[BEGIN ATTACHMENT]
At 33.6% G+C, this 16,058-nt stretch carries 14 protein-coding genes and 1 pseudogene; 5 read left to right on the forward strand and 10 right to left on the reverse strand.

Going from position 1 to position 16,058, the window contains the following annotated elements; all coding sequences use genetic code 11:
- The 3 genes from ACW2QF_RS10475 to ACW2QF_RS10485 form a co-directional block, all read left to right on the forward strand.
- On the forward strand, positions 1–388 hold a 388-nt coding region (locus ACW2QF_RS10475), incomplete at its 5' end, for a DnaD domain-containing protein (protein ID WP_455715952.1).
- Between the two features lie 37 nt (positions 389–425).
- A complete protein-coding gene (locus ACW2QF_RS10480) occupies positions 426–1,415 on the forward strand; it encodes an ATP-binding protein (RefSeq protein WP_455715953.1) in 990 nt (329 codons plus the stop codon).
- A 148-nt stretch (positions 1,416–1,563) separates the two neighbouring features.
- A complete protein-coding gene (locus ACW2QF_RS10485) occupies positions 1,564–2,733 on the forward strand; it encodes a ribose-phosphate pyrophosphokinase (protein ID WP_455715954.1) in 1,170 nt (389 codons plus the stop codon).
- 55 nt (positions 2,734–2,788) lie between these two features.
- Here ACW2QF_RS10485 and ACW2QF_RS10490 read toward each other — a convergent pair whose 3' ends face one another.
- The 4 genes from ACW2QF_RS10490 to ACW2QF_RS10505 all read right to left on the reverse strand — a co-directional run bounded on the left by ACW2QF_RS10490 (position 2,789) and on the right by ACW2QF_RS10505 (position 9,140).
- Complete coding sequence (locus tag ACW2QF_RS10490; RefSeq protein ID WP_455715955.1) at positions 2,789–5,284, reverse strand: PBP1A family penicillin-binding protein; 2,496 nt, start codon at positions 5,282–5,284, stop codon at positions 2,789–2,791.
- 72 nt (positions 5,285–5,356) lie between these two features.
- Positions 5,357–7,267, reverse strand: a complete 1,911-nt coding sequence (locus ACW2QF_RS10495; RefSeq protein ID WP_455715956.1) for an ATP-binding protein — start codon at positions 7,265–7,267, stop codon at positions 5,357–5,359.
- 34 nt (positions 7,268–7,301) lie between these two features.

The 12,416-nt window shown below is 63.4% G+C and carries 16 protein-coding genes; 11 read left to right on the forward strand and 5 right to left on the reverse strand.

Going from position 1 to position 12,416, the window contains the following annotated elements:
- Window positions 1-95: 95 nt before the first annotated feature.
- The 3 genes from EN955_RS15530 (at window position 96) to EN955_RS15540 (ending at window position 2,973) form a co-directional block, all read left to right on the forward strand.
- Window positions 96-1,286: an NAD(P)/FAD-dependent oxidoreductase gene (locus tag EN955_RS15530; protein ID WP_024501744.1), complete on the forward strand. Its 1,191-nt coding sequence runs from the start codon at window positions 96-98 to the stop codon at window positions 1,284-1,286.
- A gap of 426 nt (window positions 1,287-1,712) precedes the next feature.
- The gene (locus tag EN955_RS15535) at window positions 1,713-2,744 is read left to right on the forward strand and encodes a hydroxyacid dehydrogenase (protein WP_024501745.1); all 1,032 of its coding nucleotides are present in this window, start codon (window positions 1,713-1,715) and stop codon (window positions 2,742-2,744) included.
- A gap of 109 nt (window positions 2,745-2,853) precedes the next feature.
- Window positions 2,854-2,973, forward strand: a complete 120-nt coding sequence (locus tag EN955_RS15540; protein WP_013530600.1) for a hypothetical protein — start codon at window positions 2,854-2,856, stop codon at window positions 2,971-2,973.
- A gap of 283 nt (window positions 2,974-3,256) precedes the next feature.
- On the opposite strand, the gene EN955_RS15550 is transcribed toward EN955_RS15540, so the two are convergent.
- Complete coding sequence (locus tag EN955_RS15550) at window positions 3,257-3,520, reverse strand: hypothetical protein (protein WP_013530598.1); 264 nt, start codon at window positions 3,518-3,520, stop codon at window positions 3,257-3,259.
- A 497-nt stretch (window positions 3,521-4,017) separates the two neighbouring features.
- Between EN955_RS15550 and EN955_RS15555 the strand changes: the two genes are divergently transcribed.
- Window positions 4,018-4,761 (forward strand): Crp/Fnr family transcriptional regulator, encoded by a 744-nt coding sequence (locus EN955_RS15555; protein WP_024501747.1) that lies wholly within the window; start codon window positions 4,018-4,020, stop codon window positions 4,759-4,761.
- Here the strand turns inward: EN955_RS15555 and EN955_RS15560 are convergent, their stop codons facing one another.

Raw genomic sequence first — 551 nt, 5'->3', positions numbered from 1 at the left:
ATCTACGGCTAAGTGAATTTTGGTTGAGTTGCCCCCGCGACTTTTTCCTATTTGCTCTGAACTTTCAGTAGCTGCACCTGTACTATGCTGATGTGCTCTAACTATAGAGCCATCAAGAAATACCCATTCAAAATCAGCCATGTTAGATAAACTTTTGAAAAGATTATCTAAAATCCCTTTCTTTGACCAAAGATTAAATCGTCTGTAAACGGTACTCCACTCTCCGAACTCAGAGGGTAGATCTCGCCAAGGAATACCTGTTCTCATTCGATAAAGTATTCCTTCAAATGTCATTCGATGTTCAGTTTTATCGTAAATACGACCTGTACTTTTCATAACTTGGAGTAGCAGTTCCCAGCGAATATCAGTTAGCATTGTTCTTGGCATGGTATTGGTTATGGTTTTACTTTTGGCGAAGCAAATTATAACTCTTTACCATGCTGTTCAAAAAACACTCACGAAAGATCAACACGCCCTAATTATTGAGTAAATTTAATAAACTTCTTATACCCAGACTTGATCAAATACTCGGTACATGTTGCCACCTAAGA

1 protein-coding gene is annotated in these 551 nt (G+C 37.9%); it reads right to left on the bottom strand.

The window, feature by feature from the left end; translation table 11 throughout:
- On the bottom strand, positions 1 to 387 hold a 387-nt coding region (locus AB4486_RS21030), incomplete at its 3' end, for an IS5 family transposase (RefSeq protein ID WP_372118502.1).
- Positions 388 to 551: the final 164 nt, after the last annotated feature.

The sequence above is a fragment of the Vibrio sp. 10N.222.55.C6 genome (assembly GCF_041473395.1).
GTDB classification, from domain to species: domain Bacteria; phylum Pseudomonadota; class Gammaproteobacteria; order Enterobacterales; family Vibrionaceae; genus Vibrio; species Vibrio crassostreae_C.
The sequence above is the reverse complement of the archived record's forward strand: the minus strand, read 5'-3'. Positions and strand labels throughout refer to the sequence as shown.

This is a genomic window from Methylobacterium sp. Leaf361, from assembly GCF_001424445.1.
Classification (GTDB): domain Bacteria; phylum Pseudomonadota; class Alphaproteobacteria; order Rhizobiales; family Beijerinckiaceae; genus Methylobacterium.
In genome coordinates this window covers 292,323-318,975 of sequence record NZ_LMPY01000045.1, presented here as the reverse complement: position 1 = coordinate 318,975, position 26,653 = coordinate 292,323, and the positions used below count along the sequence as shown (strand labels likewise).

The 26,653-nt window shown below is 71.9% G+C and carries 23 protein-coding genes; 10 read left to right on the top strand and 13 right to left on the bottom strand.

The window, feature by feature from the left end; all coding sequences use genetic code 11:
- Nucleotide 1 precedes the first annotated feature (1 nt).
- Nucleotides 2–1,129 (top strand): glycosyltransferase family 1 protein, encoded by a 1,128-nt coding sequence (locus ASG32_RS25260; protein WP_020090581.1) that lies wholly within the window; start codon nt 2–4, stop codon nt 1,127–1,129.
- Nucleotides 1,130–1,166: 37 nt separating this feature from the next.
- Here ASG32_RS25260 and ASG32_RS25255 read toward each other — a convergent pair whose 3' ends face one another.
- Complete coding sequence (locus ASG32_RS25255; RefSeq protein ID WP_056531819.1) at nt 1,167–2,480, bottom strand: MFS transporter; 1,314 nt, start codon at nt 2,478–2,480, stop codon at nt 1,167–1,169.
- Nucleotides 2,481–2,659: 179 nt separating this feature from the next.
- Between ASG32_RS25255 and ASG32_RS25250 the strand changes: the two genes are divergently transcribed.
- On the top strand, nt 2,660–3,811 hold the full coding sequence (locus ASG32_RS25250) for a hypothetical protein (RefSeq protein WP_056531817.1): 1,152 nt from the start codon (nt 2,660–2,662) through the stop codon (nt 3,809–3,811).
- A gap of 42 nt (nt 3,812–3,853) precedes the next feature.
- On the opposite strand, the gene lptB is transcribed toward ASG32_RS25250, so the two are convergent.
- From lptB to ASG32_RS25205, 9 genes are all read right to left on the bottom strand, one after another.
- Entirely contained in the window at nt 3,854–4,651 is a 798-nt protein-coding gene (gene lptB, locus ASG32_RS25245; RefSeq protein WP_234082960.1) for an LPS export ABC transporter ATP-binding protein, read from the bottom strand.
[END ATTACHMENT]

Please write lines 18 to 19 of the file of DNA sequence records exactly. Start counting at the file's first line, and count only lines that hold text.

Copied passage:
- Window positions 1-95: 95 nt before the first annotated feature.
- The 3 genes from EN955_RS15530 (at window position 96) to EN955_RS15540 (ending at window position 2,973) form a co-directional block, all read left to right on the forward strand.